Engineers from the University of Maryland have developed a material to compete with Styrofoam™ and other insulation materials that is lighter, more durable and environmentally friendly.
Called “nano-wood” because the material is simply old wood stripped of hemicellulose and lignin, leaving behind only skeletal nano-fibers of cellulose, the material is, according to researchers, sturdy and capable of reflecting incoming heat and dissipating heat that manages to sneak in.
“This can insulate better than most other current insulators, including Styrofoam. It is extremely promising to be used as energy efficient building materials,” said Tian Li, a post-doctoral student at UMD.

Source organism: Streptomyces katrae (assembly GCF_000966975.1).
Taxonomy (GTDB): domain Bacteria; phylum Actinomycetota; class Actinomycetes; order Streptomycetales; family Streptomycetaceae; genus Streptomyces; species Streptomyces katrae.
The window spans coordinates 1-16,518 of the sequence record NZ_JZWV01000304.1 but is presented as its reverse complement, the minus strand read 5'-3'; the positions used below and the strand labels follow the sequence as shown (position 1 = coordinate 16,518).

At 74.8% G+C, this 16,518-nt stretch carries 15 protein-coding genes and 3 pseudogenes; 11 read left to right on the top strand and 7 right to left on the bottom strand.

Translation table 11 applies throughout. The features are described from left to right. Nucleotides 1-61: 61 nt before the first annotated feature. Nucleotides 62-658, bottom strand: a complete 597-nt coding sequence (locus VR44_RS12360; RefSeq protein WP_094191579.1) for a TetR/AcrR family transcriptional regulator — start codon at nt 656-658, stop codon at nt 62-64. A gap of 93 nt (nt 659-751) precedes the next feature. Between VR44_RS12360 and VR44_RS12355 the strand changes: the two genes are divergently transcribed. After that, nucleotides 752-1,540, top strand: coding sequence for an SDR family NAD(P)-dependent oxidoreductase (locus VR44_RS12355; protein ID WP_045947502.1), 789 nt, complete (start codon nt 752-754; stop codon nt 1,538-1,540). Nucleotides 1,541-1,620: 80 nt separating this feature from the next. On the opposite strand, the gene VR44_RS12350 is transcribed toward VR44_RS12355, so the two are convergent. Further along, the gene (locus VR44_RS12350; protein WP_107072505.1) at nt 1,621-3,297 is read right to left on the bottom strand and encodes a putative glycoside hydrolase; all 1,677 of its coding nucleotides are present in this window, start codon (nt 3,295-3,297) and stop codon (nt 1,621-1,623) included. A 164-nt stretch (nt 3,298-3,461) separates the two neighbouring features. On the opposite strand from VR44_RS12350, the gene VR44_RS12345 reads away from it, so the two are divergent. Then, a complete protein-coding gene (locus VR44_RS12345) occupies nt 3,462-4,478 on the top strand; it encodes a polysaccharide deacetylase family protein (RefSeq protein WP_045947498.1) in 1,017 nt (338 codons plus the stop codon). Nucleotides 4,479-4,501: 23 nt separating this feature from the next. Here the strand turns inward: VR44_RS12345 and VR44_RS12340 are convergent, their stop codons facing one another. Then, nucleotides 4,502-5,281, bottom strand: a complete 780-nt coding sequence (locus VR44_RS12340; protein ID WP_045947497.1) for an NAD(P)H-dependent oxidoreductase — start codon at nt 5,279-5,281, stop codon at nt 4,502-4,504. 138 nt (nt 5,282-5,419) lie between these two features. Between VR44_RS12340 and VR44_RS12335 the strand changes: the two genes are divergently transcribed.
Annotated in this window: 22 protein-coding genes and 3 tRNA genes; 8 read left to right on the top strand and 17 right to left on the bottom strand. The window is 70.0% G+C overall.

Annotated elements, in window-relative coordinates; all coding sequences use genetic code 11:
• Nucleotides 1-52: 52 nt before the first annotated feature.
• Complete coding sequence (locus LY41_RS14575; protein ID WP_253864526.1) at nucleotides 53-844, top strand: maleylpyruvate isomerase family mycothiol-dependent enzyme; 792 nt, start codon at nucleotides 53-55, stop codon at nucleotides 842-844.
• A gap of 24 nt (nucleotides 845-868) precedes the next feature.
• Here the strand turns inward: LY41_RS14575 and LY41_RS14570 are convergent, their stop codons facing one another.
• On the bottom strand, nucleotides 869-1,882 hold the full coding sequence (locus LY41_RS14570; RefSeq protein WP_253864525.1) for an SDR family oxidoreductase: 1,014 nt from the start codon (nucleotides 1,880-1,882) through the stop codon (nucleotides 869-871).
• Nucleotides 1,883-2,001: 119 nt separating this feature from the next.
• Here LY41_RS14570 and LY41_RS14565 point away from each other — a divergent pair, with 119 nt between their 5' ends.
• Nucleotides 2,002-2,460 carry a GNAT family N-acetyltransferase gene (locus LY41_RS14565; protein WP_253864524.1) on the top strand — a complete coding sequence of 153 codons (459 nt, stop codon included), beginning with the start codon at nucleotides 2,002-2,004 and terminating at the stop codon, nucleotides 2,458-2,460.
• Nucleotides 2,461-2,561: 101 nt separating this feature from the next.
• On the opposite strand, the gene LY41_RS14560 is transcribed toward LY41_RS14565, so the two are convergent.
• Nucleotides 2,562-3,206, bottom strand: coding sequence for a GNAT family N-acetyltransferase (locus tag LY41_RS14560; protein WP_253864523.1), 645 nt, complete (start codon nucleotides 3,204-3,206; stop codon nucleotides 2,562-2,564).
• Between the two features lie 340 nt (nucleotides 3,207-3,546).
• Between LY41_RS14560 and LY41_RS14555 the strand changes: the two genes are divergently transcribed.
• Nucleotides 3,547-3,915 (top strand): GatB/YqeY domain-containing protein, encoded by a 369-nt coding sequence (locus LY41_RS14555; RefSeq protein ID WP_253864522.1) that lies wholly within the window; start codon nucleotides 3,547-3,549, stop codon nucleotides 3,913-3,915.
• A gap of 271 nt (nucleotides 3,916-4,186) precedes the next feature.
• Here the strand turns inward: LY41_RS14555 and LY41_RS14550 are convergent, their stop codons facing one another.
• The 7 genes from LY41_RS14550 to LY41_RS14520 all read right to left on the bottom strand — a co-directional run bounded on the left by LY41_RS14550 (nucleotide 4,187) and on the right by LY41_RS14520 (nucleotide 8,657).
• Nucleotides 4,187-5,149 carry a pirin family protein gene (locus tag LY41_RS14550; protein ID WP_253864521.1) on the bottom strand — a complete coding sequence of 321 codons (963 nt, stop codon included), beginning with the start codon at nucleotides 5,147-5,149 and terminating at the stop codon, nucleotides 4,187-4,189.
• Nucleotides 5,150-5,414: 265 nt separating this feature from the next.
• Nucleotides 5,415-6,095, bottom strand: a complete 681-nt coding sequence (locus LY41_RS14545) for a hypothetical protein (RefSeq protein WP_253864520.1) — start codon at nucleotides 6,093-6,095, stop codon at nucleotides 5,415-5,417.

Determined to be 10 percent more efficient and 30 times more durable than Styrofoam and other commonly used insulators, experts believe that the material offers other benefits as well.
According to Jeff Youngblood of Purdue University in West Lafayette, Illinois, who was not involved in the research, “This work shows that with proper treatment, wood can become stronger and more insulating than commonly used insulation, such as fiberglass for houses, with the added benefits that it is non-toxic and sustainable.”
The technology is currently in development through UMD spinoff company Inventwood and the research is published in the journal Science Advances.